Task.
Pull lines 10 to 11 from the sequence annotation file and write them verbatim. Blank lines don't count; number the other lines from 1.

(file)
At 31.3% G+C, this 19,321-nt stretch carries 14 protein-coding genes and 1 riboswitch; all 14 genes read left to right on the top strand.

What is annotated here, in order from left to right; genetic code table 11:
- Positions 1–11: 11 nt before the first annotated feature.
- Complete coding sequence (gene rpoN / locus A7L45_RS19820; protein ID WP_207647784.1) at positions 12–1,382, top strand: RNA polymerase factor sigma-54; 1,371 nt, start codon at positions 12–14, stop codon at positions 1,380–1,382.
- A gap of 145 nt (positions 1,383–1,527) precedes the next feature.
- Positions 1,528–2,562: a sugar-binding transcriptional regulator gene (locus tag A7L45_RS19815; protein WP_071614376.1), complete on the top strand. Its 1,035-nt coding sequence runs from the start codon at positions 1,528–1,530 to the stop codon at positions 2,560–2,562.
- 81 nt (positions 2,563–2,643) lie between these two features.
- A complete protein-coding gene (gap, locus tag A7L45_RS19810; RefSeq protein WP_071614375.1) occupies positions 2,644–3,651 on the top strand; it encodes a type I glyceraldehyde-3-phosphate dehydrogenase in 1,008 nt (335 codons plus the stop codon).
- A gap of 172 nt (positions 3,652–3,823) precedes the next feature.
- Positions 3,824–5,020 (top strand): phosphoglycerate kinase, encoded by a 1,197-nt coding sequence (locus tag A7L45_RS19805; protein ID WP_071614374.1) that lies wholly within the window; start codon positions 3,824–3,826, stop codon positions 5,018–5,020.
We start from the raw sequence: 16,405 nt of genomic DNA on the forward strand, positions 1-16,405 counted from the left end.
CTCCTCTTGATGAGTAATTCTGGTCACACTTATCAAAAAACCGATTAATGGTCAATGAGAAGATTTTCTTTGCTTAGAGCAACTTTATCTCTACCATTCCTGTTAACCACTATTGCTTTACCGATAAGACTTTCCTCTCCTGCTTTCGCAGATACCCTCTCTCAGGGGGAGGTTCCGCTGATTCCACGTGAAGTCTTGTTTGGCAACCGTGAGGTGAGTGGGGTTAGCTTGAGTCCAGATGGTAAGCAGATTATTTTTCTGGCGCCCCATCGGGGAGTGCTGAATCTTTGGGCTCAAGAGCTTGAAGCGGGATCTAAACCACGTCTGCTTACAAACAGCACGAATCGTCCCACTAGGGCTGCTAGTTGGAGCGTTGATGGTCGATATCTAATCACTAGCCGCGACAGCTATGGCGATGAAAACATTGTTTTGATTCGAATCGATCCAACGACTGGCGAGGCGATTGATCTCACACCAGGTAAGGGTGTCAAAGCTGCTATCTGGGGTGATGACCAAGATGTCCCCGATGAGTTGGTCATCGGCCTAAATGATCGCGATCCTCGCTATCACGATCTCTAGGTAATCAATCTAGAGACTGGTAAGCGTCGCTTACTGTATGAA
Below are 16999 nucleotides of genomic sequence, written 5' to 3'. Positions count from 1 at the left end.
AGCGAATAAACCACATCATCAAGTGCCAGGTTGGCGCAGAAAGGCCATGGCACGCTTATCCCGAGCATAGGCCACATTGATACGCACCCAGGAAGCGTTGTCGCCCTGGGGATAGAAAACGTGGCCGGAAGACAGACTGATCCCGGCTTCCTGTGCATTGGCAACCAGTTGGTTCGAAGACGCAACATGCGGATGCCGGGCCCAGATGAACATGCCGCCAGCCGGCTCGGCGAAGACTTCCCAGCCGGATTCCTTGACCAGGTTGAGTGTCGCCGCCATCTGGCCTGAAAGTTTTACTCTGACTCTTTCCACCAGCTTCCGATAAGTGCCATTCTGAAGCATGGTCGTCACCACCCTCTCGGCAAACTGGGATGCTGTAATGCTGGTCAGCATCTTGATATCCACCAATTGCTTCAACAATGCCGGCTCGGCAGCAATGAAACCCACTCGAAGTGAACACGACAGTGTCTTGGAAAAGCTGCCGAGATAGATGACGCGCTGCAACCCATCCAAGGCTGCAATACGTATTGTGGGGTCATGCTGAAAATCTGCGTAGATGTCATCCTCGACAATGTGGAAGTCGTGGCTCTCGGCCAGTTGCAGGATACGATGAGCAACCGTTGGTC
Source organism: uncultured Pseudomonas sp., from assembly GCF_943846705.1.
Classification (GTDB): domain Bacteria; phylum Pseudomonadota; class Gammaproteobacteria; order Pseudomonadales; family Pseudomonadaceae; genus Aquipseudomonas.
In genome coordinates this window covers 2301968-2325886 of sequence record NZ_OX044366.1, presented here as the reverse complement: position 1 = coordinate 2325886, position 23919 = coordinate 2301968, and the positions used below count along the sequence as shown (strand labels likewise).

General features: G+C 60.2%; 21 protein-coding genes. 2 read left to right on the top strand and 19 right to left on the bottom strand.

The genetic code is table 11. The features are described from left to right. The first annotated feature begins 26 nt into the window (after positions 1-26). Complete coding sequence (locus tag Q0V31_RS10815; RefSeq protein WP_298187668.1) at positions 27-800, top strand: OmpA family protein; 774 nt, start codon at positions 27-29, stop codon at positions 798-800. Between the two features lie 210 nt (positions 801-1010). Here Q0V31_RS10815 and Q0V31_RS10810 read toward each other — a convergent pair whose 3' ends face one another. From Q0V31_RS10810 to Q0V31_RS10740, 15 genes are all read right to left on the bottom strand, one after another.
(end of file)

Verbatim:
- Positions 3,824–5,020 (top strand): phosphoglycerate kinase, encoded by a 1,197-nt coding sequence (locus tag A7L45_RS19805; protein ID WP_071614374.1) that lies wholly within the window; start codon positions 3,824–3,826, stop codon positions 5,018–5,020.
We start from the raw sequence: 16,405 nt of genomic DNA on the forward strand, positions 1-16,405 counted from the left end.